In both polls, Gallup oversamples greatly for the GOP, and undersamples for the Democrats. Worse yet, Gallup just confirmed for me that this is the same sampling methodology they have been using this whole election season, for all their national and state polls. Gallup says that "This (the breakdown between Reeps and Dems) was not a constant. It can differ slightly between surveys" in response to my latest email. Slightly? Does that mean that in all of these national and state polls we have seen from Gallup that they have "slightly" varied between 36%-40% GOP and 32%-36% Democrat? I already know from an email I got from Gallup earlier in the week that in their suspicious Wisconsin and Minnesota polls they seemingly oversampled for the GOP and undersampled for the Dems. For example in Wisconsin, in which they show Bush now with a healthy lead, Gallup used a sample comprised of 38% GOP and 32% Democratic likely voters. In Minnesota where Gallup shows Bush gaining a small lead, their sample reflects a composition of 36% GOP and 34% Democrat likely voters. How realistic is either breakdown in those states on Election Day?

According to John Zogby himself:

If we look at the three last Presidential elections, the spread was 34% Democrats, 34% Republicans and 33% Independents (in 1992 with Ross Perot in the race); 39% Democrats, 34% Republicans, and 27% Independents in 1996; and 39% Democrats, 35% Republicans and 26% Independents in 2000.

So the Democrats have been 39% of the voting populace in both 1996 and 2000, and the GOP has not been higher than 35% in either of those elections. Yet Gallup trumpets a poll that used a sample that shows a GOP bias of 40% amongst likely voters and 38% amongst registered voters, with a Democratic portion of the sample down to levels they haven’t been at since a strong three-way race in 1992?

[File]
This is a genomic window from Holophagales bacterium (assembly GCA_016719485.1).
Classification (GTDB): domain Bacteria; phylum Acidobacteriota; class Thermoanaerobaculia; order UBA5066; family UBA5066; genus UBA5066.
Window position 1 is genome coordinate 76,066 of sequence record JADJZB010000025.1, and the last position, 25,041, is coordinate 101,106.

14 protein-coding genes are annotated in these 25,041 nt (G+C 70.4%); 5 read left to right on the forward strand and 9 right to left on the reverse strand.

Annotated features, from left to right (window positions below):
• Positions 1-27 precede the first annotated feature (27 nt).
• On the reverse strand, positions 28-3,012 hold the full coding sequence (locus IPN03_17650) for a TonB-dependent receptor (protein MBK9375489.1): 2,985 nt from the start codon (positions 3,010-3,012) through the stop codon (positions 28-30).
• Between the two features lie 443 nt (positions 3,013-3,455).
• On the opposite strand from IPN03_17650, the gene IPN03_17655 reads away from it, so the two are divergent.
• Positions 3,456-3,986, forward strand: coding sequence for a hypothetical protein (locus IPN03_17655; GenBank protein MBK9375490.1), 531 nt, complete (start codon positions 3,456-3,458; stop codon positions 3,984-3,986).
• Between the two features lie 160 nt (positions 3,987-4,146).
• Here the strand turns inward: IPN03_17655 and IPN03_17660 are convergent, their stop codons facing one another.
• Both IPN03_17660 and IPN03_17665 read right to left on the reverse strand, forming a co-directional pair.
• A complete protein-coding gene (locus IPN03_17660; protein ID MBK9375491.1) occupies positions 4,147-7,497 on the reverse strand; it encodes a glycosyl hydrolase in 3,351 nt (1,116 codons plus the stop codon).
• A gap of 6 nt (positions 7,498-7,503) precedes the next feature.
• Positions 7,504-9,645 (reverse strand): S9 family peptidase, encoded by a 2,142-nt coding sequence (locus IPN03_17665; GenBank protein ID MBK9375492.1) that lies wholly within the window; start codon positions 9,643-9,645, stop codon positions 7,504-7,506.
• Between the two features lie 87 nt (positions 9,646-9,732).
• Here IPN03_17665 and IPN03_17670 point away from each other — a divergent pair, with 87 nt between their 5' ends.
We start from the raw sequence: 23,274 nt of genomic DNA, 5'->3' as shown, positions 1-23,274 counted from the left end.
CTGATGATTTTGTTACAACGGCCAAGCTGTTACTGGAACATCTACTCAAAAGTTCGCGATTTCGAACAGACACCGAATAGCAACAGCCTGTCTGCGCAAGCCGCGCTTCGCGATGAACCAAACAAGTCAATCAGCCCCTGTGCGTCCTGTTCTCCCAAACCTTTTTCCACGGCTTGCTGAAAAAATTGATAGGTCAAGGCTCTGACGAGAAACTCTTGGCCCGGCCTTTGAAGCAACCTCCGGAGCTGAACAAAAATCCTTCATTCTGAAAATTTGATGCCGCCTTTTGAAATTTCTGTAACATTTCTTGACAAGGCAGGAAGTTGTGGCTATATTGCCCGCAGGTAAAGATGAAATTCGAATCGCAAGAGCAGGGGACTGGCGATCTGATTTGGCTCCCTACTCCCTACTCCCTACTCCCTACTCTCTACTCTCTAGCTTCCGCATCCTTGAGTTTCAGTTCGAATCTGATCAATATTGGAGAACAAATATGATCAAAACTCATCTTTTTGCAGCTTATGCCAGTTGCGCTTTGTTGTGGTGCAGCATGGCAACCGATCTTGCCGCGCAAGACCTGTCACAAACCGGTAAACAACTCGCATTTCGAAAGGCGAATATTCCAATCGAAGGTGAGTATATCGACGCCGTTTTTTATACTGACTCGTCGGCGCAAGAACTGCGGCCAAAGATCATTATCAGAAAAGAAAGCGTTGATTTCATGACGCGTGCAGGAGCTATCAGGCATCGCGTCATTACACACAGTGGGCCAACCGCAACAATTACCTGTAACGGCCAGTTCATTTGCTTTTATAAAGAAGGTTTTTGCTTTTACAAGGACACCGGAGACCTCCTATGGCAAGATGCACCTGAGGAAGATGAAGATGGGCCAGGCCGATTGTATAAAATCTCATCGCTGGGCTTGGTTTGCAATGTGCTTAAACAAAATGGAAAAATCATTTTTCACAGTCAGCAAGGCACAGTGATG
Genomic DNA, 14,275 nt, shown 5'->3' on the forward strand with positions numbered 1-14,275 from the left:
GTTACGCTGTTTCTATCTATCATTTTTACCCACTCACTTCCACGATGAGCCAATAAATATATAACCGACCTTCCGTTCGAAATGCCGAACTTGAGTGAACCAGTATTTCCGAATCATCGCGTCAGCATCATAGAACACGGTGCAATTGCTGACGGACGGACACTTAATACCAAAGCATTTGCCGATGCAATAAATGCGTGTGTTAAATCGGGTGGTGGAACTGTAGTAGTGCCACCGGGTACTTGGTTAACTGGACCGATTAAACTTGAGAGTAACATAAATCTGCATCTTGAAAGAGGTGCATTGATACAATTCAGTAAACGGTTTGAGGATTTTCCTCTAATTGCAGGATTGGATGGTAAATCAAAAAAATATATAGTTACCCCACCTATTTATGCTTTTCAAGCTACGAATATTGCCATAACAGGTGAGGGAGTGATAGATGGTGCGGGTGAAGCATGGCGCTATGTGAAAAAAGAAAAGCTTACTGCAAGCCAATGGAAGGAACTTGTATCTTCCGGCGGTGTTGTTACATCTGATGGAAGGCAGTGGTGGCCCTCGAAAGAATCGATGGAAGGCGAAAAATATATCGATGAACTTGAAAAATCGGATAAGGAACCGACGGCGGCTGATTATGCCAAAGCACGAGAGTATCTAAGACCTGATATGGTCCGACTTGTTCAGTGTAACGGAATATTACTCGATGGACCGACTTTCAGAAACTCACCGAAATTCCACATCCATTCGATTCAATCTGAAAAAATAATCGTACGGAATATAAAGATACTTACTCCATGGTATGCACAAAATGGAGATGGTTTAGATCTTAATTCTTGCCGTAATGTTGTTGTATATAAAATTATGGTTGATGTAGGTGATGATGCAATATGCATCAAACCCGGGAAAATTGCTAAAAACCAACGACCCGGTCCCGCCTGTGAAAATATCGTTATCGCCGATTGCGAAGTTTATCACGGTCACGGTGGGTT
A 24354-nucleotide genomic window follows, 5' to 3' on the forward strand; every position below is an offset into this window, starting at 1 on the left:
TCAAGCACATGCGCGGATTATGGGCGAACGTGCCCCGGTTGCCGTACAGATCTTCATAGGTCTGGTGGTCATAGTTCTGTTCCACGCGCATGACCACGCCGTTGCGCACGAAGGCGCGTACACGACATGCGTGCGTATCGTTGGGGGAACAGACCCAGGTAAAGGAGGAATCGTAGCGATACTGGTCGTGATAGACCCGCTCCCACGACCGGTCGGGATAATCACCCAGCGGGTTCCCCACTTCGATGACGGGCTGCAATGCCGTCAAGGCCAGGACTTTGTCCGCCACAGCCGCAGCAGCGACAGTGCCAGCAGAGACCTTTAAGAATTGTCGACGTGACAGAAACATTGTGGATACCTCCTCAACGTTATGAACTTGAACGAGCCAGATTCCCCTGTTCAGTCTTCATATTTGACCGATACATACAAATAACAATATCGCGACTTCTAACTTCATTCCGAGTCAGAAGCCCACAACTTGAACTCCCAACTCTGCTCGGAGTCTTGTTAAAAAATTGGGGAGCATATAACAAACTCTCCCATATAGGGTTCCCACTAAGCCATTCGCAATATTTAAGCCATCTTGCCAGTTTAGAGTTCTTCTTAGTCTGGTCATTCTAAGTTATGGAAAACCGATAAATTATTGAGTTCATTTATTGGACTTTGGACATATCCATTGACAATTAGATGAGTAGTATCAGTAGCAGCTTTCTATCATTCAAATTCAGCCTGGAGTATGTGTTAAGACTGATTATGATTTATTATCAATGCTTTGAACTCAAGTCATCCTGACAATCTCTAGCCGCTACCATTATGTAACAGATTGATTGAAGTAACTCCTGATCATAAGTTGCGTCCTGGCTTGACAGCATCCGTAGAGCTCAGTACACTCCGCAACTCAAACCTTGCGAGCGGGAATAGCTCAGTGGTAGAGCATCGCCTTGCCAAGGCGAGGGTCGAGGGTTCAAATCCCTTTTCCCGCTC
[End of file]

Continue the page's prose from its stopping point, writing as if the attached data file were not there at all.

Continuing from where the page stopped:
Folks, unless Karl Rove can discourage the Democratic base into staying home in droves and gets the GOP to come out of the woodwork, there is no way in hell that these or any other Gallup Poll are to be taken seriously.

How likely is it that the Democrats will suffer a seven-point difference against the GOP this November or that the GOP will ever hit 40%?

Not very likely.

The real problem here is that Gallup is spreading a false impression of this race. Through its 1992 partnership with two international media outlets (CNN and USA Today), Gallup is telling voters and other media by using badly-sampled polls that the GOP and its candidates are more popular than they really are. Given that Gallup’s CEO is a GOP donor, this should not be a surprise. But it does require us to remind the media, like Susan Page of USA Today, who wrote the lead story on the poll in the morning paper, and other members of the media who cite this poll today, that it is based on a faulty sample composition of 40% GOP and 33% Democrats.

BettyBoopAA
10-15-2004, 12:50 PM
another obvious problem with election polls is the election is decided by electoral college not popular vote so polls by state would be more accurate than a national poll.

Bulldog
10-15-2004, 01:11 PM
Here kids, have fun:

Electoral Vote Predictor (http://www.electoral-vote.com/)